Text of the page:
Limiting population growth has hazards. I think of countries like Italy, where the people failed to replace themselves and now they have to import people from other countries to take care of their old folks. Their culture is dying out. The same thing is happening in other rural parts of Europe, where some towns have been abandoned by all but the old people. In Japan the old folks have toy baby dolls and pets to keep them company because they didn’t have children and now they’re alone. As for mass starvation, when we try to send food it’s often intercepted by corrupt government officials. I’m not sure how we can connect families like the Duggars’ to that.

    Thanks for stopping by, Deborah.

  12. Checked it out, Shirin, and it’s not a surprising chart but it ignores the effect that modernization has always had on most societies; as the standard of living goes up, the reproduction rate goes down. Now that the Internet is letting the world’s inhabitants see how others live, don’t you think the modernization rate can only speed up? So I think that chart reflects an alarmist viewpoint. But thanks for sharing the link and for stopping by.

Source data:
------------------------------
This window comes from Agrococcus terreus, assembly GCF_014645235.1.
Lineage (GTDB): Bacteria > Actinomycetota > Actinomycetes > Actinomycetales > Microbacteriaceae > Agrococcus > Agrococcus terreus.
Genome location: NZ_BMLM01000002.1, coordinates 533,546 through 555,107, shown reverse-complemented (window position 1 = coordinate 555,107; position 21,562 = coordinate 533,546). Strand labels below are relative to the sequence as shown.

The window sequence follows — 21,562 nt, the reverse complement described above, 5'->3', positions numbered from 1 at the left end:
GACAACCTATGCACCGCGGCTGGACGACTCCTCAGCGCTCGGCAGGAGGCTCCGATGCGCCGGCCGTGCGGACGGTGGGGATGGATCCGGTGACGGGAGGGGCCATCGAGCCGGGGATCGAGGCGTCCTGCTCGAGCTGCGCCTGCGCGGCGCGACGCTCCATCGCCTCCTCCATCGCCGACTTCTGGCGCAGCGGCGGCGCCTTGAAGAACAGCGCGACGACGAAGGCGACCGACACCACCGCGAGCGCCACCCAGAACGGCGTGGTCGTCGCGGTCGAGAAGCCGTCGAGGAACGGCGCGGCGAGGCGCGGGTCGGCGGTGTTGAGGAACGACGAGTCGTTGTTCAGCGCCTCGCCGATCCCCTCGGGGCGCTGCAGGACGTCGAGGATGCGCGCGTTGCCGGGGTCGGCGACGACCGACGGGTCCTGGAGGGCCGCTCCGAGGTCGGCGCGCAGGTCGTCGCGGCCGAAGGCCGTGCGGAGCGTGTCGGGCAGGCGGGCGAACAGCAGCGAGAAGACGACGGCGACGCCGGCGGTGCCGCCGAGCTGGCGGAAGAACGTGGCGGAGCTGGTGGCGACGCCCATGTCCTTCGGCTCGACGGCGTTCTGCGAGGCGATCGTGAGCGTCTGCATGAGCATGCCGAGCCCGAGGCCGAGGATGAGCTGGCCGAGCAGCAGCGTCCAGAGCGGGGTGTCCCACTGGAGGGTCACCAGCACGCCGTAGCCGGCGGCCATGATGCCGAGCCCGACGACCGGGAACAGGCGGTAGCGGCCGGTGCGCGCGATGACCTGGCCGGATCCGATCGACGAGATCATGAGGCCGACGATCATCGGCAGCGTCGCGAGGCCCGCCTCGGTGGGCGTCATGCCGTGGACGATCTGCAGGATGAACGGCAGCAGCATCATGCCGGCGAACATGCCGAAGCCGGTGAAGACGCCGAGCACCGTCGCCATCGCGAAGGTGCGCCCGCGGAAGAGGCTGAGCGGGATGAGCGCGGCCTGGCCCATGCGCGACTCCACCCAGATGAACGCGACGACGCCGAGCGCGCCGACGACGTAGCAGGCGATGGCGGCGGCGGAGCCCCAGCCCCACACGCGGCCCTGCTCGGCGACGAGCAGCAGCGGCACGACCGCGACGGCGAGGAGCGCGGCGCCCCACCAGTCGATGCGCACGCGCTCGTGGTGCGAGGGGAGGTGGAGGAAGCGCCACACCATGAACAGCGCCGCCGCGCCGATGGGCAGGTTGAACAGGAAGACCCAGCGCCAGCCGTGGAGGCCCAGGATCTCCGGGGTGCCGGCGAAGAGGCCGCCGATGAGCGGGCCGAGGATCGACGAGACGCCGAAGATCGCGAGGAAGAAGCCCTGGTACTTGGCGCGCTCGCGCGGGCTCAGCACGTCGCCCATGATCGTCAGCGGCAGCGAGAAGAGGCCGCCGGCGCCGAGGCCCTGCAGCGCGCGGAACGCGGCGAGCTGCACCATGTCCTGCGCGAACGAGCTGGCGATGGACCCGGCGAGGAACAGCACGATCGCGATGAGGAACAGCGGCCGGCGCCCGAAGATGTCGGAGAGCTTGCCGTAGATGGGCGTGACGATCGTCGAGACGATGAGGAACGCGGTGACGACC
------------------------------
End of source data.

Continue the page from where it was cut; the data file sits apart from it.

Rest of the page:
13. If you watch the short video at the link (which, I should have noted earlier, is what I found effective) you do see the extreme differences in the growth rates among continents. I only glanced at the chart before and will look at it again. At any rate, I’m not trying to alarm anyone. Just thought that since the discussion seemed to be getting broadened out into worldwide population issues, you (Barbara) and anyone else still following the thread might find the NPR visualization an interesting take.

  14. The chart accompanying the text only goes up to last year. So maybe you were talking about the visualization (video)? If so, according to the text, the 10 billion prediction by 2100 may be on the low side. Admittedly, neither the video nor text is very detailed in terms of predictions of how fast societies in Africa and Asia could go through the modernization that would lead to lower fertility rates. I’m sure that has been studied and the information is available elsewhere.

  15. I have had very similar thoughts so was delighted to read your take on it 🙂 I really don’t understand why people think that having lots of children is such a crime!

  16. Thanks for the additional info, Shirin. I trust God to handle a job this big….

    Ditto, Rhoda. Thanks for stopping by!

Leave a Reply

Your email address will not be published. Required fields are marked *